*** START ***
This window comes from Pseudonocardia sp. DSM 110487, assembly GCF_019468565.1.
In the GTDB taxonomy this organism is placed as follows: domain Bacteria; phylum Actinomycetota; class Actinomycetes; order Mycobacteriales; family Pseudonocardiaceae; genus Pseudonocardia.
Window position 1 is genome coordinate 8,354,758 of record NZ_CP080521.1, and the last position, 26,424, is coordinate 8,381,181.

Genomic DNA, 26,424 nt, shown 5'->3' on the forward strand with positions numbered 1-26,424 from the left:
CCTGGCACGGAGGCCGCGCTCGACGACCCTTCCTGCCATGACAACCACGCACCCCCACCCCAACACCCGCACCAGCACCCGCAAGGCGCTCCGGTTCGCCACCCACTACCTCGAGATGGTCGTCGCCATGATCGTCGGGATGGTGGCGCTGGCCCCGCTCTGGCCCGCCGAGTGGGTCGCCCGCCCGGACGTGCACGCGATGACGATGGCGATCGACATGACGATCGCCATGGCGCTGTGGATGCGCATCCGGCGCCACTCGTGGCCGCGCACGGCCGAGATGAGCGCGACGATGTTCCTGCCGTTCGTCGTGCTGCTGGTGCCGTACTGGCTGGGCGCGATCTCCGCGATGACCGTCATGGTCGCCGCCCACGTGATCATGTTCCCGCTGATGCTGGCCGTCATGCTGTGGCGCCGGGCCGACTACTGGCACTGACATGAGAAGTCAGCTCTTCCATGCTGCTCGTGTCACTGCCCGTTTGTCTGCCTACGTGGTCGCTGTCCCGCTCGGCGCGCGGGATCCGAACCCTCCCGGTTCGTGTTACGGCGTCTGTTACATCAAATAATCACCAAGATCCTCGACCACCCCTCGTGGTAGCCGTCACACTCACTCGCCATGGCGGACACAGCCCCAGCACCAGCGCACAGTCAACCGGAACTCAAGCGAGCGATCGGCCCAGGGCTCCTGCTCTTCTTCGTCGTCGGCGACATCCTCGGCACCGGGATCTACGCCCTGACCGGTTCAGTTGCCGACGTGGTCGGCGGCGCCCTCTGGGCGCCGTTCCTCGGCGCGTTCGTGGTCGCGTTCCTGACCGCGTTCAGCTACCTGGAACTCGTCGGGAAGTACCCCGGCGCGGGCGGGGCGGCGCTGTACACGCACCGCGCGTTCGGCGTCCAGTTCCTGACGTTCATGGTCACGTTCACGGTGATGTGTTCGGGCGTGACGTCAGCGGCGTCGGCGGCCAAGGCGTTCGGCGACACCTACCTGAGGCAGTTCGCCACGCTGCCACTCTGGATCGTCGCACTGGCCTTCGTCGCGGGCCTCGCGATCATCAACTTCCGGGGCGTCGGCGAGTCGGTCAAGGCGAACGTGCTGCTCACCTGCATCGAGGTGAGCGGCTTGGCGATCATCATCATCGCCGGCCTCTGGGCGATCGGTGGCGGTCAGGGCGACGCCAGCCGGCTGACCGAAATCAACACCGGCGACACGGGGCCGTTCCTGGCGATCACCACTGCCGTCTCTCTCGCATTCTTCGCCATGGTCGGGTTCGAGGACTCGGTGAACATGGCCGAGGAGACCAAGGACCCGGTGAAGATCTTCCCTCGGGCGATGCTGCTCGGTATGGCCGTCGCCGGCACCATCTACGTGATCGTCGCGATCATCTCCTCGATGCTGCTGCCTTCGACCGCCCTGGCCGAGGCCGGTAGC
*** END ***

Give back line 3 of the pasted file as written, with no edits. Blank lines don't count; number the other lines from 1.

Window position 1 is genome coordinate 8,354,758 of record NZ_CP080521.1, and the last position, 26,424, is coordinate 8,381,181.